Consent culture is developing at a rapid pace in Ireland, but what is it like to be a consent workshop facilitator? Amy, Naomi, Caoimhe, and Saorla tell us about their experiences of recently acting as consent ambassadors at The National College of Art and Design (NCAD) in Dublin.

Caoimhe is the Vice President for Welfare at NCAD, and she knew it was very important to create space for consent classes: ‘’I saw how valuable this education was and wanted to make sure the students of NCAD saw it too. This is so eye-opening for young people and gives them the vocabulary to express their consent in an informative way’’. Caoimhe worked with Active* Consent (based in NUIG) to train consent ambassadors like Amy, Naomi, and Saorla who rolled out the workshops in person for first-year students.


All the young women felt very strongly about the need to step up and contribute to a change on campus. Saorla explains why she became a consent ambassador:

I was interested because I feel really strongly about making my college a safe and inclusive place for everyone here. I know that a lot of students coming in to first year may not have learned a lot about consent, and it’s really important to talk openly about it and set the standard of behaviour.

Amy felt that she needed to become a facilitator as the issue of consent needs urgent attention:

‘People are not educated enough on this issue, and I decided to be a part of this workshop to help raise awareness and educate people in NCAD. Too many people have been affected by this issue and we need to change the behavioural norms in society.


Naomi shares that this is a personal issue for her as she has been a victim herself:

I wanted to help educate young people on the traumatizing and damaging effects of sexual violence and IBSA has on survivors or victims. Honestly, I just wanted to help empower other people so they hopefully never feel that they have to go through that experience alone, and to educate others so they wouldn’t be part of the problem.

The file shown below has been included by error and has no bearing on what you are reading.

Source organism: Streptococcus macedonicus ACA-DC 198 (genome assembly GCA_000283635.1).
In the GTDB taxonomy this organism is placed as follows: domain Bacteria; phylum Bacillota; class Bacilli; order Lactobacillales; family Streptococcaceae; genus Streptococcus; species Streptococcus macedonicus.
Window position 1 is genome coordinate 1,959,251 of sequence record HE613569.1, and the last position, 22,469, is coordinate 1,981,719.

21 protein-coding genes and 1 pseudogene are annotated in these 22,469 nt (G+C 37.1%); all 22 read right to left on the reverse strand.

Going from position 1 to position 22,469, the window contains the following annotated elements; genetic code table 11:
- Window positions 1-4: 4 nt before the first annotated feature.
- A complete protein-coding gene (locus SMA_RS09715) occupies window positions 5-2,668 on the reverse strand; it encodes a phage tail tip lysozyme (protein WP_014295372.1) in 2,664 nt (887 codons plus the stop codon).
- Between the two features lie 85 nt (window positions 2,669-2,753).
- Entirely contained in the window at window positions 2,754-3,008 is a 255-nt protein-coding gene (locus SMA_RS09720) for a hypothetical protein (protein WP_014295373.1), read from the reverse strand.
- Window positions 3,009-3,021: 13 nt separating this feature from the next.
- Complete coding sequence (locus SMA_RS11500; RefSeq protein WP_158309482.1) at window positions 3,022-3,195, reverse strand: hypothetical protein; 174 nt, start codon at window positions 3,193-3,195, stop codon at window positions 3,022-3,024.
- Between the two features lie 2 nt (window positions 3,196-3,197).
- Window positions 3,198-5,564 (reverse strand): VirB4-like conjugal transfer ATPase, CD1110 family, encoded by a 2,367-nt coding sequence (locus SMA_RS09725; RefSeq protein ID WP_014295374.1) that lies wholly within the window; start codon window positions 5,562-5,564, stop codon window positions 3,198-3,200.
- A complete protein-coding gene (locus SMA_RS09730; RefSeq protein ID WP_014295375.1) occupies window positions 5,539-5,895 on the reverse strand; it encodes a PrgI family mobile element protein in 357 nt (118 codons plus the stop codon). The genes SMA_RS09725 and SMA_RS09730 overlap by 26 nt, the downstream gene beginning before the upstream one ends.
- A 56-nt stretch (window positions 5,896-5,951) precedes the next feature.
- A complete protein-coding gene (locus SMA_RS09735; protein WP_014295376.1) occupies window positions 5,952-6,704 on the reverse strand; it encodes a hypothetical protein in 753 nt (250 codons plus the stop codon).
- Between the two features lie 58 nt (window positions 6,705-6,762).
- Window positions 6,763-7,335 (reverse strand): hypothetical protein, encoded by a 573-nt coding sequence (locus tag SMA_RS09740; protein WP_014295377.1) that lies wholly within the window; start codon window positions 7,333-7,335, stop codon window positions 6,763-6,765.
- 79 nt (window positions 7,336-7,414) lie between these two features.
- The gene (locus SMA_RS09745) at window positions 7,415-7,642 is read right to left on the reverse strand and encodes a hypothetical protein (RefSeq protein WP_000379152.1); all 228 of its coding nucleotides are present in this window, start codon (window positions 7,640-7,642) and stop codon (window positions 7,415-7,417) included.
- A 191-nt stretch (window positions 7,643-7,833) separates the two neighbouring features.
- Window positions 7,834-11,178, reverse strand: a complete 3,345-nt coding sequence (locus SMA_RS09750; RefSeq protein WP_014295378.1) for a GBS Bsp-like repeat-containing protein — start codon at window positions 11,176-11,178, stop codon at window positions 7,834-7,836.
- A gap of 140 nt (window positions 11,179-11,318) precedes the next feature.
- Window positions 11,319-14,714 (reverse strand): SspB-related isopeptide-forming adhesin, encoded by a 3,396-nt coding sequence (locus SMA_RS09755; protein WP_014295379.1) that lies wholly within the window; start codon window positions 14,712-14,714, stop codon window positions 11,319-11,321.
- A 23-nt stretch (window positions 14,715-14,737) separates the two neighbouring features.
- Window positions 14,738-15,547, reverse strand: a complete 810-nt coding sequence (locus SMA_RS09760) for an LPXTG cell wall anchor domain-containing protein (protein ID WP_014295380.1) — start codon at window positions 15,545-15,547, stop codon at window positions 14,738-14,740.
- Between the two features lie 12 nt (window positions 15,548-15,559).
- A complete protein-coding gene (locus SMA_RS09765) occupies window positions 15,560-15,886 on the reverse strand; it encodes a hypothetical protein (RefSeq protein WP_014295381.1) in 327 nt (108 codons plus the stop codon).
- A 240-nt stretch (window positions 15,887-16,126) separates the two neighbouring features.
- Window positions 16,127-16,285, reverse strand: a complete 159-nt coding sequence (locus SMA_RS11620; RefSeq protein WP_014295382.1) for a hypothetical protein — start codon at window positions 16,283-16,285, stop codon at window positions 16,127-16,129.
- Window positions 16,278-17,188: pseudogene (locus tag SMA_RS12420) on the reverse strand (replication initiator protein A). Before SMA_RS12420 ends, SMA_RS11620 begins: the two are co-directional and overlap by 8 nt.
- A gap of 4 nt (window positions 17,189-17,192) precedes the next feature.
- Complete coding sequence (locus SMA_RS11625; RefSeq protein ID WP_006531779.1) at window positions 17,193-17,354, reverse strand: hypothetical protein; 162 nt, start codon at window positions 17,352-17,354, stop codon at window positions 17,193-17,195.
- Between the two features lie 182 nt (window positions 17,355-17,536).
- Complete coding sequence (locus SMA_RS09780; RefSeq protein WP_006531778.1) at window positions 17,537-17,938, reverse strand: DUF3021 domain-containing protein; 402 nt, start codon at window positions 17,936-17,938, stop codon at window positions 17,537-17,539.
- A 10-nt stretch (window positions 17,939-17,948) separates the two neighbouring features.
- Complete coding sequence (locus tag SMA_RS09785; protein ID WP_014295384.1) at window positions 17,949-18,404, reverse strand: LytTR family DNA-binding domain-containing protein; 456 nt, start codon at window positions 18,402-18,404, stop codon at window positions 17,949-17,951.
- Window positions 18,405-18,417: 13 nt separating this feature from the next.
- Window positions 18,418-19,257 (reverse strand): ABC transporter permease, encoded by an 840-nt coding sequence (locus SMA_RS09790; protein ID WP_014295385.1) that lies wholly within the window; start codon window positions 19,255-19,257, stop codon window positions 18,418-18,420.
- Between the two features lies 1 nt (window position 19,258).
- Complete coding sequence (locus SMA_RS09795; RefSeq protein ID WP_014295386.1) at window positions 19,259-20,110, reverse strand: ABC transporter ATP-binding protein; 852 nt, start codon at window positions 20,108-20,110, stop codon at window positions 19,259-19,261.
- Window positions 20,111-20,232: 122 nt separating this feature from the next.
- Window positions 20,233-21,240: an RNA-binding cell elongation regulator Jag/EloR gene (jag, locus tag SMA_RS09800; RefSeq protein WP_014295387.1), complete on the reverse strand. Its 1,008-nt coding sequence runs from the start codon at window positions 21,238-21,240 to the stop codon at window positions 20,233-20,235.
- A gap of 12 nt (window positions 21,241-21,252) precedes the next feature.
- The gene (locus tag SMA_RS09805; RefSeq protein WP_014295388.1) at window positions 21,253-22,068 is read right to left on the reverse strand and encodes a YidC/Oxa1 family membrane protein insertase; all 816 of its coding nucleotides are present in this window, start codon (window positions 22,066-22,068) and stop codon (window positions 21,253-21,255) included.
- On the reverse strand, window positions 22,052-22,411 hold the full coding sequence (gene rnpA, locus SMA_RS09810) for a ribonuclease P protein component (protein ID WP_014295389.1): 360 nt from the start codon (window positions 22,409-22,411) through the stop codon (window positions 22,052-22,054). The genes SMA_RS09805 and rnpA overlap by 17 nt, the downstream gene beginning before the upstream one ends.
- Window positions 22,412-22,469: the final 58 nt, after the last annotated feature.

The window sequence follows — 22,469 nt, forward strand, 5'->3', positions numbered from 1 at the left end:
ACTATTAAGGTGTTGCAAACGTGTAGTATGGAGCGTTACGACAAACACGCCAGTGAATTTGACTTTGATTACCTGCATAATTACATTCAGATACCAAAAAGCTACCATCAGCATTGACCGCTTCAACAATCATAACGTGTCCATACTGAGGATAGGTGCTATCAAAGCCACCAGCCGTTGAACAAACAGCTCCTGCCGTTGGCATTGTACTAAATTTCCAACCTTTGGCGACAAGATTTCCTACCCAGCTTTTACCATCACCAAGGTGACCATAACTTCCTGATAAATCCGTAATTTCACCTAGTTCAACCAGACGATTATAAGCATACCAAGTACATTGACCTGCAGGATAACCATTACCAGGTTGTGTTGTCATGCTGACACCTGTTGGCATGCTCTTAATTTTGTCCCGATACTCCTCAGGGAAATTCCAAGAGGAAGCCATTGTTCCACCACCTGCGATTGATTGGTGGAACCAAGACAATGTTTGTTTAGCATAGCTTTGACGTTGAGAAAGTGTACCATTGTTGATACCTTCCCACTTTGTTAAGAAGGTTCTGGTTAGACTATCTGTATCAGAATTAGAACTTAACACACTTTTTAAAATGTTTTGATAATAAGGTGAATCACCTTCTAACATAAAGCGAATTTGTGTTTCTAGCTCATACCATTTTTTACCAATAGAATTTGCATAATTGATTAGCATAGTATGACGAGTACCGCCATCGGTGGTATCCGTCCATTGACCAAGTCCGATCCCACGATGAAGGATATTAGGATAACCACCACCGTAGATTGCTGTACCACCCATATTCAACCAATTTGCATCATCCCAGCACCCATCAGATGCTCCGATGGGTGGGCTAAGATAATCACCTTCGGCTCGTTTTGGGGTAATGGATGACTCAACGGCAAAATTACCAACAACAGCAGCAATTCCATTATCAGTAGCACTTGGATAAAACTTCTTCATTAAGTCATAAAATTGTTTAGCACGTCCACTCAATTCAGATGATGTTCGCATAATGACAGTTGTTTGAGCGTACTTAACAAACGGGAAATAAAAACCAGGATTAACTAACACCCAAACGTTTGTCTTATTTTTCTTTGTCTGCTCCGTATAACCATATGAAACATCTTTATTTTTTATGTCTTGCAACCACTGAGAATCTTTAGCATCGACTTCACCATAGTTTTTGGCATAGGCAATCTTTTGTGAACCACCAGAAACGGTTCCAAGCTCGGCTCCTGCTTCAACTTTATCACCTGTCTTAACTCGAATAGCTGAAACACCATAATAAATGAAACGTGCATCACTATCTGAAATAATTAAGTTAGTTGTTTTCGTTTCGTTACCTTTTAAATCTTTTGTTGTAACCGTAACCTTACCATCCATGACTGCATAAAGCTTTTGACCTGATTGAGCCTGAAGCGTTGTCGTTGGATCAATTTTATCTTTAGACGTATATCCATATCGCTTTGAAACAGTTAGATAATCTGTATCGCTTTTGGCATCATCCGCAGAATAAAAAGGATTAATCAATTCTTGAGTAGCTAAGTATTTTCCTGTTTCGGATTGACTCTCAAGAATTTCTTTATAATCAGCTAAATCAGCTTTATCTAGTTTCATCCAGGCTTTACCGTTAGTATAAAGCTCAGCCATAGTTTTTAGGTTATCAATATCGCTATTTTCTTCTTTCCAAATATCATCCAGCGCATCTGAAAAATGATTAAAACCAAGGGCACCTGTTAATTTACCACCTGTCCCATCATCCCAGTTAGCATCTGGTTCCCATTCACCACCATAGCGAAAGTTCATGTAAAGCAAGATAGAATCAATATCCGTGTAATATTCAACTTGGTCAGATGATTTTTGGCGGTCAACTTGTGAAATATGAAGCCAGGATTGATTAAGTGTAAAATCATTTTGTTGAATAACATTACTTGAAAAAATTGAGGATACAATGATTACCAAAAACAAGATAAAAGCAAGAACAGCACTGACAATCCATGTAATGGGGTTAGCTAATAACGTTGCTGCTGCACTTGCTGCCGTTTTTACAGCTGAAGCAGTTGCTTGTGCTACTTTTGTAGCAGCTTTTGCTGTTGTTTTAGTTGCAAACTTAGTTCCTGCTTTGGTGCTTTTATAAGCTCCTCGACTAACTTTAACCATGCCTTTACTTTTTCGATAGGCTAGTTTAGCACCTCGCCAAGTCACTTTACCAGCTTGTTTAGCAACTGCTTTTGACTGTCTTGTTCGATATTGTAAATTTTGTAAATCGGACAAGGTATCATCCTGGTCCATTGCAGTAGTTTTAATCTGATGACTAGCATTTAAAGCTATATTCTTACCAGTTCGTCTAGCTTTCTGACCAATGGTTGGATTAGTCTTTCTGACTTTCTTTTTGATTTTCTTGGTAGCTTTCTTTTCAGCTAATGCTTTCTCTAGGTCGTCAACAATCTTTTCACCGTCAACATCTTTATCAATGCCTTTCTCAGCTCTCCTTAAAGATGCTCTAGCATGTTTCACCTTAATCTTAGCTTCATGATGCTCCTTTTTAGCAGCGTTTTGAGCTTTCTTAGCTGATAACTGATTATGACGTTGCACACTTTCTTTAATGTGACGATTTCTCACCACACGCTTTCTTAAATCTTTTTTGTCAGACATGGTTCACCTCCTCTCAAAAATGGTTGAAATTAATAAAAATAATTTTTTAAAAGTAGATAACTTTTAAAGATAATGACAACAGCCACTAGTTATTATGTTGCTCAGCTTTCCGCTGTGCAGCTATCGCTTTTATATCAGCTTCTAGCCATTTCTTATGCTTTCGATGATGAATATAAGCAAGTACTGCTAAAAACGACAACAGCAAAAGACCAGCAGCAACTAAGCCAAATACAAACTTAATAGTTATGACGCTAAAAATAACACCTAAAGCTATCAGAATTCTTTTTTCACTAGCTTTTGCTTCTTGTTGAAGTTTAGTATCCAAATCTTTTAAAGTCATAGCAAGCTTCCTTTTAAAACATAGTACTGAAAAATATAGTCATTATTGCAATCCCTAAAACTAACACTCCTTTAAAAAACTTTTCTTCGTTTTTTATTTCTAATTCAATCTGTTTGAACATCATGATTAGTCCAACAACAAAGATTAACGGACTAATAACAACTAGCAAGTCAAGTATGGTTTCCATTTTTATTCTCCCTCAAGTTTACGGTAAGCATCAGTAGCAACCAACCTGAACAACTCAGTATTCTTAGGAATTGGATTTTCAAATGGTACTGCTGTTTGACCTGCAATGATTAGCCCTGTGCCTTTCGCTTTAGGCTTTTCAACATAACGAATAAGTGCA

Personal Growth

Nerves are a normal part of life, and it was no surprise that these consent ambassadors had a few wobbles before the workshops. Amy felt that practising beforehand helped calm their nerves, and Saorla explains how she dealt with her nerves: ‘’I was so anxious! Public speaking normally makes me feel a bit shaky no matter how well prepared I am. I just tried to go over the presentations as well as I could and took deep breaths’’. All three ambassadors found that the students were very keen to learn and felt glad that these workshops were happening on their campus, even if it is a difficult topic.


Naomi, Saorla and Amy all said that delivering the workshop meant that they felt more confident speaking in front of strangers and helped them to have open conversations with family and friends too. Naomi explains how her confidence increased through her activism: “…not only did being an Active* Consent facilitator help me support a cause that is really important to me, but I feel that it also helped me become a more confident and empathetic speaker to large groups. All in all, it was truly an educational experience and I really recommend for you to take part in spreading and raising awareness on the importance of consent, and to defend and protect survivors. It’s such an important message to be aware of, so even just calling out your friends and family is so helpful. Change always begins with small steps!” Amy also found positive benefits to running the workshops: ‘’I felt very accomplished after the workshop. I was very proud of myself for being a part of such a brilliant initiative and for raising the awareness to make NCAD a safer and more acceptable campus.’’


Advice for wannabe facilitators

If you would like to become a consent ambassador when you go to college, the ambassadors have some advice for you. Naomi stresses the importance of self-care when doing this work: ‘‘It’s important to remember that we’re handling a very serious and triggering topic, so be gentle with your audience, and give them space if they need to step out. It’s also important to remember to take care of yourselves and your well-being.’’

The experience was an overwhelmingly positive one, as Saorla says: ‘It feels good to know that I’m doing what I can to create a safe and happy environment. It’s also kind of humbling because consent is obviously such a hugely important issue’’.

Caoimhe reminds us why consent workshops are important for personal development: ‘’It is so good to open the conversation about consent and it builds a foundation for students to build upon as they go through life’’.

If you would like to become a consent ambassador at college, speak to your student union welfare officer. You can also head over to https://activeconsent.usi.ie/ to learn how to support your friends and take a short eLearning module to enhance your consent education. We can all play a part in building consent culture in Ireland, today.


We would like to say a massive thank you to the team at Active* Consent for taking the time to write a guest post for us! You can follow them on Instagram and keep up to date with all times Active* Consent. 

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